In order to allow for source separation, conventional multiple source vibrator technology requires multiple sweeps to be performed while the seismic sources maintain a fixed location. According to conventional multiple source vibrator technology, the number of sweeps performed at a fixed source location must be equal to or greater than the number of sources sought to be separated. For example, if four seismic sources are being used in a conventional multiple source vibrator acquisition scheme, at least four sweeps must be carried out for each source set-up. In addition, conventional multiple source vibrator technology requires uniquely encoded (e.g., phase, frequency, and/or amplitude encoded) vibratory energy for each sweep, so that source separation of the resulting composite data can be performed.

Marine data are traditionally collected using multiple air-gun sources with multiple streamers of receivers. Multiple sources mean flip-flop shooting, decreased fold, aliased multiples and other undesirable acquisition patterns. Multiple streamers mean increased minimum-offset for some bins and increased noise from the diverging side wings for other bins. Single-source multi-streamer acquisitions offer much better sampling, but with such low productivity (in terms of square kilometers acquired per day) that 3D acquisition costs become prohibitive.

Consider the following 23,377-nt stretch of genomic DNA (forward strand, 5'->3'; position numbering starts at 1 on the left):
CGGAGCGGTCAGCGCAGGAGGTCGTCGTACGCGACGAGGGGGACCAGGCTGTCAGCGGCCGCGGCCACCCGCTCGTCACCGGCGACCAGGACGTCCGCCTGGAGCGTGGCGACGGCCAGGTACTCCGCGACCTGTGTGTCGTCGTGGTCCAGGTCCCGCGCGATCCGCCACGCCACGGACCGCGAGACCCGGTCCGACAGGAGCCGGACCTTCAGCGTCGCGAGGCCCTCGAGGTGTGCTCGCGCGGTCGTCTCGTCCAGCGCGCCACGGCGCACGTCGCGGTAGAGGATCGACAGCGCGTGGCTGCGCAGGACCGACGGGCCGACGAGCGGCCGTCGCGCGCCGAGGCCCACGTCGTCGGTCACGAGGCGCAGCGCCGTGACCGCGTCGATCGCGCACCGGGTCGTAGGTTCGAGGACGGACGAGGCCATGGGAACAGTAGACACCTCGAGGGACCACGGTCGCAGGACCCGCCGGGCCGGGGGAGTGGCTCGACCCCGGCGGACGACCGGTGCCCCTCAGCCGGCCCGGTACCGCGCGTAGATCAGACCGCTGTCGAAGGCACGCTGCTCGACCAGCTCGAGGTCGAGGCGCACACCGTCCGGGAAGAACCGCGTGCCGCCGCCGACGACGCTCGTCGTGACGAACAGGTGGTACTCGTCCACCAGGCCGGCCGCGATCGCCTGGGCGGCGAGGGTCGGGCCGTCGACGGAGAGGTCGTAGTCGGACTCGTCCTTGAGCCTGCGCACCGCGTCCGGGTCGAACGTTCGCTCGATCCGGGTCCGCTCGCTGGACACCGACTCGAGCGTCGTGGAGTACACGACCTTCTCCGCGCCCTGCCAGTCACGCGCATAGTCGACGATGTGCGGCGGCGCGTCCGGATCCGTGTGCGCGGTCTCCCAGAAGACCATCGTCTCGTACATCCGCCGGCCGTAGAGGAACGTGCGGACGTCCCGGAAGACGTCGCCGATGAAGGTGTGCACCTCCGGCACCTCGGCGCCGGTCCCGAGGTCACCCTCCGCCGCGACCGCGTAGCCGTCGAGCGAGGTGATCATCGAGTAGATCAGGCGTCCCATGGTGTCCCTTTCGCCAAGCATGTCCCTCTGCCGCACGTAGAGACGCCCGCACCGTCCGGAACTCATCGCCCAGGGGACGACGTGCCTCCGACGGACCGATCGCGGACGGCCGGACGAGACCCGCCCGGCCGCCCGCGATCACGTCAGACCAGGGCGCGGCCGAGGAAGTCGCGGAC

Multiple vibratory sources are often required to improve acquisition efficiency and to provide enough power to transmit a signal through water and into the geological structures below. Simultaneous-multiple-source-land acquisition including ZENSEIS™ Seismic has increased field-acquisition efficiency and improved spatial resolution of land-based seismic images. The conventional ZENSEIS™ Seismic acquisition technique requires multiple sources and receivers to remain at the same locations for a number of repeated sweeps. However, marine acquisition using multiple vibratory sources violates this assumption, as both sources and receivers are moving during the sweep. Since the sources and receivers do not remain in a fixed location during the complete frequency sweep the inversion formulation used in the land case for source separations simply does not work for multiple source marine seismic studies.